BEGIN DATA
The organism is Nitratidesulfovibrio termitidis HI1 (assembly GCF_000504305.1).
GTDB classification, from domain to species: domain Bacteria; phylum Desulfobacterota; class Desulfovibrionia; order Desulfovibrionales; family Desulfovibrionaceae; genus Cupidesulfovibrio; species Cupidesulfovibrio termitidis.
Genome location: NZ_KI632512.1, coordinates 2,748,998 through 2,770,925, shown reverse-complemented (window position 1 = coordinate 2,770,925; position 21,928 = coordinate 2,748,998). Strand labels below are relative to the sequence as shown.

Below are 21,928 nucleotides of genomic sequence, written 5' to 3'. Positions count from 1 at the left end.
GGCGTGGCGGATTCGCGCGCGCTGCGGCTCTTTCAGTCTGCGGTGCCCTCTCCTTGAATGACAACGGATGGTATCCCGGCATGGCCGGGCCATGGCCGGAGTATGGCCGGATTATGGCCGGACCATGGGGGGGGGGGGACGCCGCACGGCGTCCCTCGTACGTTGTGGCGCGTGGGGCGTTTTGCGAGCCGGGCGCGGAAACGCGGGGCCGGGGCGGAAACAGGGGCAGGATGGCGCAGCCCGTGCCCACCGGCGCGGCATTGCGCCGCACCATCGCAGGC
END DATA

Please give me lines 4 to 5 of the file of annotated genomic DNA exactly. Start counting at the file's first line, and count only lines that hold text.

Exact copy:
Below are 21,928 nucleotides of genomic sequence, written 5' to 3'. Positions count from 1 at the left end.
GGCGTGGCGGATTCGCGCGCGCTGCGGCTCTTTCAGTCTGCGGTGCCCTCTCCTTGAATGACAACGGATGGTATCCCGGCATGGCCGGGCCATGGCCGGAGTATGGCCGGATTATGGCCGGACCATGGGGGGGGGGGGACGCCGCACGGCGTCCCTCGTACGTTGTGGCGCGTGGGGCGTTTTGCGAGCCGGGCGCGGAAACGCGGGGCCGGGGCGGAAACAGGGGCAGGATGGCGCAGCCCGTGCCCACCGGCGCGGCATTGCGCCGCACCATCGCAGGC